Being self-employed certainly has its benefits, but there are also downsides. The immediate ones that come to mind are that you are responsible for everything and don’t always get to draw an income. However, there is also the long-term issue of retirement savings.
Data from the ABS shows that on average business owners are older than employees, but have less money put away for retirement. One of the main reasons for this is because it isn’t compulsory for business owners to put money into super.
As a result, only 10% of self-employed people make tax deductible contributions to their super. Not surprisingly, over 60% of business owners have less than $40,000 in their super.
Business owners essentially have the following options when it comes to funding their retirement:
- Sell the business – the trap most people make is they confuse what lenders will value their business at and what it is worth. It is only worth what someone else is willing to pay for it. In cases where the owner is the key person, there may not be any willing buyers.
- Keep the business and put on a manager – this takes planning and time to make sure you get the right person. With new staff comes higher wages, which eats into your retirement income.
- Investing outside of super – the opportunities are endless. Residential or commercial property, shares, bonds, term deposits, international investments and the list goes on. One of the downsides to investing, is any income you earn is taxed at your marginal tax rate. The upside is you can sell your investments whenever you want, which is great when there is an emergency.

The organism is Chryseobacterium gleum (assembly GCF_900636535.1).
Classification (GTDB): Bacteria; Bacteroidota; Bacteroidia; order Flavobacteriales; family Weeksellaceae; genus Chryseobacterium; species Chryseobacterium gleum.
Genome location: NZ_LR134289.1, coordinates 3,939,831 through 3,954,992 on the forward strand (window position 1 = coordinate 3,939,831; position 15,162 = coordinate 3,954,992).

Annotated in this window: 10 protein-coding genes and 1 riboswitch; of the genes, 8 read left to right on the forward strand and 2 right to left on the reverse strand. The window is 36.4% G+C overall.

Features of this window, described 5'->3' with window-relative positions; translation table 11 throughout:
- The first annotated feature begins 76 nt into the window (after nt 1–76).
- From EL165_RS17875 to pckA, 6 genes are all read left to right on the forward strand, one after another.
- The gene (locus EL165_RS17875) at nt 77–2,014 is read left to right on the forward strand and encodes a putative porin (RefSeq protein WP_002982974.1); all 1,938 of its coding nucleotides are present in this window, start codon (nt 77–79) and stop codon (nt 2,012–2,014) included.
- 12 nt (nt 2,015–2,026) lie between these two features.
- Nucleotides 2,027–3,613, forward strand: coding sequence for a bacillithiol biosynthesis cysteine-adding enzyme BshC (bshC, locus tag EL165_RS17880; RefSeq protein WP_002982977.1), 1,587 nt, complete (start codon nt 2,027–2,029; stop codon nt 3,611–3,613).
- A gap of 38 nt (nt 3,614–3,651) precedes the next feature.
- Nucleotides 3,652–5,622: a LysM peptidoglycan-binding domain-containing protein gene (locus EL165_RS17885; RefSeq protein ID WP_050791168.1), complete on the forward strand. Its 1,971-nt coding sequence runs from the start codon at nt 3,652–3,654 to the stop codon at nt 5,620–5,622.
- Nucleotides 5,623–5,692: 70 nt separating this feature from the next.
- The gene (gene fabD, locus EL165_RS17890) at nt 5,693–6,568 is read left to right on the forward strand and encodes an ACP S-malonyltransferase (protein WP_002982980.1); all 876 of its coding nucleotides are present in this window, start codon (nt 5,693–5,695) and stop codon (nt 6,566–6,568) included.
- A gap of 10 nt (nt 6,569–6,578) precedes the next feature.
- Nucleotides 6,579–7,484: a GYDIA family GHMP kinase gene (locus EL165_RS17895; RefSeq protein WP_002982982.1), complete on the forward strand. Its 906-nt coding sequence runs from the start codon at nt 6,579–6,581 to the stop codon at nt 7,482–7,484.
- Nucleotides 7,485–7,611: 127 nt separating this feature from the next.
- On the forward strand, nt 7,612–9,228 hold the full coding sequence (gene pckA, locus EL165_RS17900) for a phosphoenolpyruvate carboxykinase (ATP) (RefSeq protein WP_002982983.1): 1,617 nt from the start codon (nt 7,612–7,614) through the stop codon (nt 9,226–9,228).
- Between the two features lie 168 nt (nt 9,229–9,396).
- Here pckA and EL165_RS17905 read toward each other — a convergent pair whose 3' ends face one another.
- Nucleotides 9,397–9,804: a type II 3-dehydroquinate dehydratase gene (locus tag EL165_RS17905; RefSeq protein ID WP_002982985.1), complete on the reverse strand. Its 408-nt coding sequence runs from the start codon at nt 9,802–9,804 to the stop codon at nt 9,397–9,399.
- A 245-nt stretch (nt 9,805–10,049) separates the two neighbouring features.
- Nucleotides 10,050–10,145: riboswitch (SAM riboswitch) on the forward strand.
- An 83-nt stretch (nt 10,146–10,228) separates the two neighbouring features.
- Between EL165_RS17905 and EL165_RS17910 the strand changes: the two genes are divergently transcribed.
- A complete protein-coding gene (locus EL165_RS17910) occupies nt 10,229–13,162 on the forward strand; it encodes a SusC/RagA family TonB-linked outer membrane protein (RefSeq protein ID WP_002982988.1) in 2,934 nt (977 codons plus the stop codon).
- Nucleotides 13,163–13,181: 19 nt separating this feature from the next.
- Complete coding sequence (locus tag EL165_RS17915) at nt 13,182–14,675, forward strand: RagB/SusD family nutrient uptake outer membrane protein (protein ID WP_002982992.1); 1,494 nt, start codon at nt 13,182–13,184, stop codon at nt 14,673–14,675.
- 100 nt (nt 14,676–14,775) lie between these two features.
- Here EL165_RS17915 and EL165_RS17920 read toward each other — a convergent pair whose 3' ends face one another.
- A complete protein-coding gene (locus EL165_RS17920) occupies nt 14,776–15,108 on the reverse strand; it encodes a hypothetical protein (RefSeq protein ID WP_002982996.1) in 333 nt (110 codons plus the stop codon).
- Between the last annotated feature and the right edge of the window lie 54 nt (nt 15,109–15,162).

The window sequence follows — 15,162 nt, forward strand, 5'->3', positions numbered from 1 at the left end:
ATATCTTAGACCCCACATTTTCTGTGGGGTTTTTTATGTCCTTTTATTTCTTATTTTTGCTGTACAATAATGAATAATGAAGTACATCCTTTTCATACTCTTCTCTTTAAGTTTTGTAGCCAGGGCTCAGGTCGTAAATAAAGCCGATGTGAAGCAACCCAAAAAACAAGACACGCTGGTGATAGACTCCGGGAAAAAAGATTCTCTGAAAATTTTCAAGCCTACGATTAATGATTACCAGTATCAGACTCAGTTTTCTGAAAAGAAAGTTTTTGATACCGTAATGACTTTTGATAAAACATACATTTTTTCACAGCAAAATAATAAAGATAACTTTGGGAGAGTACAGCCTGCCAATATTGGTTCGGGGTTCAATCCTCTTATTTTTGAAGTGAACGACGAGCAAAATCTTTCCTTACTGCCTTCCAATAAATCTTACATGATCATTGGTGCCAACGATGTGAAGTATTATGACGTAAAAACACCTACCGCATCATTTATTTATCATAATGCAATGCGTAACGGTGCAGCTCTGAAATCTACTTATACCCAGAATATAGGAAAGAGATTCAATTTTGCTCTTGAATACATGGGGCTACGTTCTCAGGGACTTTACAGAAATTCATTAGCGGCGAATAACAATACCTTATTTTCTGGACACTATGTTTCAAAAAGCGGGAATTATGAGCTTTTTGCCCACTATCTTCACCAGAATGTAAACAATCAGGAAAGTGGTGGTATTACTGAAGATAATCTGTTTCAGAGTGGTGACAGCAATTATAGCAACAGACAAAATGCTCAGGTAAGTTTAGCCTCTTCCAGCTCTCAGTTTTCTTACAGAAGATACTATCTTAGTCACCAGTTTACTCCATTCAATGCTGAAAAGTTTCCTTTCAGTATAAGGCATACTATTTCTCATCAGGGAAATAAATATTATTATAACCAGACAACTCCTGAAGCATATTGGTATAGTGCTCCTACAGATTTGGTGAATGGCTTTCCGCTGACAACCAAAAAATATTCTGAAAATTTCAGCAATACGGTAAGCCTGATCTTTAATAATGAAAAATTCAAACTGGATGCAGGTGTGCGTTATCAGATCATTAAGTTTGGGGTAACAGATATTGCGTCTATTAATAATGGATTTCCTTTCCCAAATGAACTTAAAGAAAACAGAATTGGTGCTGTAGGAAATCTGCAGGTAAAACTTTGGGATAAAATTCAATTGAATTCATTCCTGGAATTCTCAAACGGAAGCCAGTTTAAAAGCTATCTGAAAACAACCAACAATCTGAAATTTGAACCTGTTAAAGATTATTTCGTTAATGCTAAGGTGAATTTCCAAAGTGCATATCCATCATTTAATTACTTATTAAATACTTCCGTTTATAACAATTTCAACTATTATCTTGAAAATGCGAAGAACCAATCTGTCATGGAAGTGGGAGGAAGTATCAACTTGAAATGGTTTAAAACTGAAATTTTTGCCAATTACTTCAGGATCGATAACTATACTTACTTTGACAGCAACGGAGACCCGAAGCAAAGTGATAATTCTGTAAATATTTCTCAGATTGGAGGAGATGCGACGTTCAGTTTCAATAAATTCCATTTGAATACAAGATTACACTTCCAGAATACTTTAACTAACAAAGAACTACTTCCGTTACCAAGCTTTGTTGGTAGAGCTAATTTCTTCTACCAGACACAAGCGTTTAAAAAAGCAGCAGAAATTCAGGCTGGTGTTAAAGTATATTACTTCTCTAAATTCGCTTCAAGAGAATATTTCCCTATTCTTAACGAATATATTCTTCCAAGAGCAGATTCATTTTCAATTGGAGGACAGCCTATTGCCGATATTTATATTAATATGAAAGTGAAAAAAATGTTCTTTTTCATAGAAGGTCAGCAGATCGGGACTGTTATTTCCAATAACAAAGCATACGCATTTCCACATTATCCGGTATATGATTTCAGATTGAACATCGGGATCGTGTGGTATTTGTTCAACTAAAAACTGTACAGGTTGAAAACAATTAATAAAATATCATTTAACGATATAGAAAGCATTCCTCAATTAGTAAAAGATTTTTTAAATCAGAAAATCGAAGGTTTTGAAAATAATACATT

- Super – you can invest in mostly the same things through super as you can outside of super, but there is the big advantage of the tax incentives the Government provides. They do this because they know you are effectively locking your money away until you retire. While it can be done, it is difficult to access in case of emergency.
To show why I recommend super over other investments, let’s use two people, Chris and Emma. Both are 45-year-old business owners who invest $25,000 per year. They both draw a wage of $115,000 so their marginal tax rate is 37%.
Chris puts his $25,000 each year into super and invests in a mix of Australian and International shares. Emma buys $25,000 worth of Australian and International shares through the Australian Stock Exchange and holds them under her own name. They both get returns of 7% and they both plan on retiring at 65.
When Chris retires, he will have $895,000, but when Emma retires, she will only have $550,000. It is nothing to do with the returns, but just that Emma will have paid $340,000 more tax than Chris. To make up the difference, Emma would need to get returns of around 15% which is a bit like chasing rainbows.
But wait, that’s not all. Emma will continue paying tax on her investment income after she retires. However, once Chris moves to the pension phase in Super, any income or future earnings will be tax free.
So yes, there are downsides to Super, but it is still the most tax effective way to fund your retirement.
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